Stocks climbing to 10 times their original price are rare breeds. But they're not impossible to find, especially when you have Fools for friends.
The market's best stocks include companies that have risen dozens of times in value by taking advantage of the market's weaknesses. These aren't penny stocks; they're viable companies with sound business prospects that are achieving phenomenal returns. Finding just one or two of these monstrously successful firms can help you establish a winning portfolio.
Stalking the monster
To find tomorrow's winners, we've enlisted the help of the monster-trackers at Motley Fool CAPS, the 180,000-member-driven investor community where informed opinion is translated into stock ratings of one to five stars. We'll be peering in on the picks of those who have successfully chosen stocks that doubled, tripled, or even quadrupled in price, and this week All-Star member mwink gives us satellite-radio operator Sirius XM Radio as his next monster pick. He made his mark with Apple , which soared 400% after he picked it to outperform the indexes, compared with the S&P 500's 17% increase.
Of course, you shouldn't jump into the breach just because an All-Star stock picker did. Just consider this as a starting point for your own research of extreme buying opportunities.
Debt and equity
With more than 23.9 million subscribers at the end of 2012, the continued growth of Sirius XM remains predicated on the health of the U.S. auto industry, and as seasonally adjusted sales of light duty vehicles remains above the 15 million mark for the third straight month, the satellite radio operator has a good chance of seeing sales expand.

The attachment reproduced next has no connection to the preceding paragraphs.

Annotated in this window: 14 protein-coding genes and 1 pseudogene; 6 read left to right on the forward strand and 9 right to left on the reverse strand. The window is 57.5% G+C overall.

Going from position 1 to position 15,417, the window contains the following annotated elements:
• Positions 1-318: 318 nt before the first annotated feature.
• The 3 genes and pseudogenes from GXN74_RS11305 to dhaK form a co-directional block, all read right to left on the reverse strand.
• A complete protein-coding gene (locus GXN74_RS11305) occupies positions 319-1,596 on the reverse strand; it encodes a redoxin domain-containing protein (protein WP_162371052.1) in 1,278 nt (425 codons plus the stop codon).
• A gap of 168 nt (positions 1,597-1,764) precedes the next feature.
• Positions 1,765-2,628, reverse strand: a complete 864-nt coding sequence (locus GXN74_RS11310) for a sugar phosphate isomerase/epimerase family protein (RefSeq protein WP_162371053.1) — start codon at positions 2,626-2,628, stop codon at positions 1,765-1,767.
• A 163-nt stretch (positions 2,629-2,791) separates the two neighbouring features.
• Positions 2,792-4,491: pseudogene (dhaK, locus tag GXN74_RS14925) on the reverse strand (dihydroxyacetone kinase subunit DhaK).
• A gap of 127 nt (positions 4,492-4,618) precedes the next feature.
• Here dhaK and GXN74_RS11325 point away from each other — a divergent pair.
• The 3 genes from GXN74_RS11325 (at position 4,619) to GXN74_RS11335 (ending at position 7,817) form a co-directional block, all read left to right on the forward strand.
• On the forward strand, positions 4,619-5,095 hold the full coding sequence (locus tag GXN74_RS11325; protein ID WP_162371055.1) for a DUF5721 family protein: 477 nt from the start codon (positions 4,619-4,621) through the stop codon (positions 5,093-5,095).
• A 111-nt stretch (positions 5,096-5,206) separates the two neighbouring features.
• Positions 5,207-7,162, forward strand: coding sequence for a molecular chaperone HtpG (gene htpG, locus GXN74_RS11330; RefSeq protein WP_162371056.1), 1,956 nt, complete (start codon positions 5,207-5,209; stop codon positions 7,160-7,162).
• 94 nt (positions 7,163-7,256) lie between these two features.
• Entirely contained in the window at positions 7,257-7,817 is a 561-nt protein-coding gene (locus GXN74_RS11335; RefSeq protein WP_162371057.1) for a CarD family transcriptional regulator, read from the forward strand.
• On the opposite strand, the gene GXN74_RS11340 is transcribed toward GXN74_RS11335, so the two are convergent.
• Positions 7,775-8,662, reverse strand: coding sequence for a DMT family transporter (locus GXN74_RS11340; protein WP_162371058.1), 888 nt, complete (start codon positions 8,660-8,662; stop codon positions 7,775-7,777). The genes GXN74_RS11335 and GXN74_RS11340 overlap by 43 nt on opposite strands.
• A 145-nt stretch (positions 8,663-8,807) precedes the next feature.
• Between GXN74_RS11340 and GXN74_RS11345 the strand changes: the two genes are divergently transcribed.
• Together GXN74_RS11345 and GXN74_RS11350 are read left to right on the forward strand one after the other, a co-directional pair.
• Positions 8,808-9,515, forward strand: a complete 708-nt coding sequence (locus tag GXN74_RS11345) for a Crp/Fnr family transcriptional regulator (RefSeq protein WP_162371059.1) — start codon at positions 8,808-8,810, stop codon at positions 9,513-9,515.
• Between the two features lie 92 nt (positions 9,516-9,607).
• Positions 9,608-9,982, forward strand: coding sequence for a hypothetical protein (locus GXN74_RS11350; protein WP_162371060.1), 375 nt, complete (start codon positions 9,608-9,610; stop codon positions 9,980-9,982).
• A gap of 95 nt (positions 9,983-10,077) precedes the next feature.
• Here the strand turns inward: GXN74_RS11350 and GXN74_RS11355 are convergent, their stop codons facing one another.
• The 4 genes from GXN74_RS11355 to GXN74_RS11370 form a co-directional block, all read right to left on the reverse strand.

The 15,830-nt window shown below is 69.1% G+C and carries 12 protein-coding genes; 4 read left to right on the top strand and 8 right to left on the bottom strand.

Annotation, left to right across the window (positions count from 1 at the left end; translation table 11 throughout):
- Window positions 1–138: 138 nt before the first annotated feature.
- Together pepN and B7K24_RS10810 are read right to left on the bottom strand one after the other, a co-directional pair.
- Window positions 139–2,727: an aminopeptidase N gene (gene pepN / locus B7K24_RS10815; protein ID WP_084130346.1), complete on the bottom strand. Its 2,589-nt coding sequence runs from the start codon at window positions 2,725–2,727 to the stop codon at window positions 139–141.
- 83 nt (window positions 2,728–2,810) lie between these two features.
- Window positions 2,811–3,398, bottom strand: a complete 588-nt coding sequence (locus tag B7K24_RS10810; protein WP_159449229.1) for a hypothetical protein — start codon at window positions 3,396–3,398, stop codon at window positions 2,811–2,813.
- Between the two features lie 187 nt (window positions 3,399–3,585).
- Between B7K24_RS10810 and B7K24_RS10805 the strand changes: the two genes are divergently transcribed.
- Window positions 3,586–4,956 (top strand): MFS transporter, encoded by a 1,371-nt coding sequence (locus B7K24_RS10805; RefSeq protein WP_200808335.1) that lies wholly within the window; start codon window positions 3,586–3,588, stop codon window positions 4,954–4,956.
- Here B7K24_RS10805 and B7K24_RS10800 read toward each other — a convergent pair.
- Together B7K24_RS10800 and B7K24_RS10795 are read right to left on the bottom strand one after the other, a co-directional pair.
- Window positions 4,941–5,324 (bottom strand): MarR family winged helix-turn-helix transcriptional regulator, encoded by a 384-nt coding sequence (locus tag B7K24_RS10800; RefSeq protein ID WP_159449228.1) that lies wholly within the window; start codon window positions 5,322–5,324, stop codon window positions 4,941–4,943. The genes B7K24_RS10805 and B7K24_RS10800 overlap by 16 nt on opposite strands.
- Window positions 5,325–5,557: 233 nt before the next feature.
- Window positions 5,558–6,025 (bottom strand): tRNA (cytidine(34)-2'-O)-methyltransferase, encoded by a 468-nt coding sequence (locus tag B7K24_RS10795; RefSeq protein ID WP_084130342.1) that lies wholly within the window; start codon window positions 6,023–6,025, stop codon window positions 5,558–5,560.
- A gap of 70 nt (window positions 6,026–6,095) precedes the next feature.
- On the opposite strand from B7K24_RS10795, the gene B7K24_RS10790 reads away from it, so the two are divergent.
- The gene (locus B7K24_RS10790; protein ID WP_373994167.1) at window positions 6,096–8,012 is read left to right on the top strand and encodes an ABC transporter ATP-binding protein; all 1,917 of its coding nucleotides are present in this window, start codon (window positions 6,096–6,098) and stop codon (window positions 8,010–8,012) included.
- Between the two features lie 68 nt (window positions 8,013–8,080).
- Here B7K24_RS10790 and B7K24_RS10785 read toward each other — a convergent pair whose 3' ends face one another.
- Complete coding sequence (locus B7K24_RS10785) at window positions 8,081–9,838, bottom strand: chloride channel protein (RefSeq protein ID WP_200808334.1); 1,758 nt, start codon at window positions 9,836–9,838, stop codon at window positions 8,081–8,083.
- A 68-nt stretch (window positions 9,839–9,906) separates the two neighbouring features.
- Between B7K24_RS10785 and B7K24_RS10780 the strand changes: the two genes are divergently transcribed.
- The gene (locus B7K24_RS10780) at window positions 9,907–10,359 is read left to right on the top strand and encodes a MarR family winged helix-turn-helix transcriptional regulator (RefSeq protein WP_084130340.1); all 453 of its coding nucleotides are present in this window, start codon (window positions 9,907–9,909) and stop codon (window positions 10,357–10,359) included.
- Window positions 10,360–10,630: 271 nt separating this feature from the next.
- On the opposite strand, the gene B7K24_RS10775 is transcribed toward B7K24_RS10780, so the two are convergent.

Yet it's tough to ignore the growing level of competition, not least of which is the recent deal between General Motors and AT&T to offer 4G mobile hotspots in most 2015 model-year cars. Sirius has been able to put off the threat posed by Pandora and Spotify thus far, but this new option seems a lot more insidious.
Online behind the wheel
Sirius is dismissive of the larger meaning behind the agreement, a brave game face despite its being a herald of things to come. AT&T is simply the first carrier to broadly offer fast connectivity to drivers; it won't be long before Verizon and Sprint Nextel ink similar connected car deals, and GM will only be the first automaker to give car buyers the option of having a true mobile hotspot.
Luxury-car buyers already have limited cellular connections for dashboard apps for their Audis, BMWs, and Teslas , and Ford has also offers some connectivity with certain models, such as the Ford Focus EV. But it's the breadth of vehicles covered by GM's plan and the willingness of AT&T to open up its bandwidth to more customers that sets it apart.
And even though it lost the GM OnStar contract to its rival, Verizon's acquisition of Hughes Telematics last year for $612 million is really a bid to allow it to offer similar services in the future.
Entertain the thought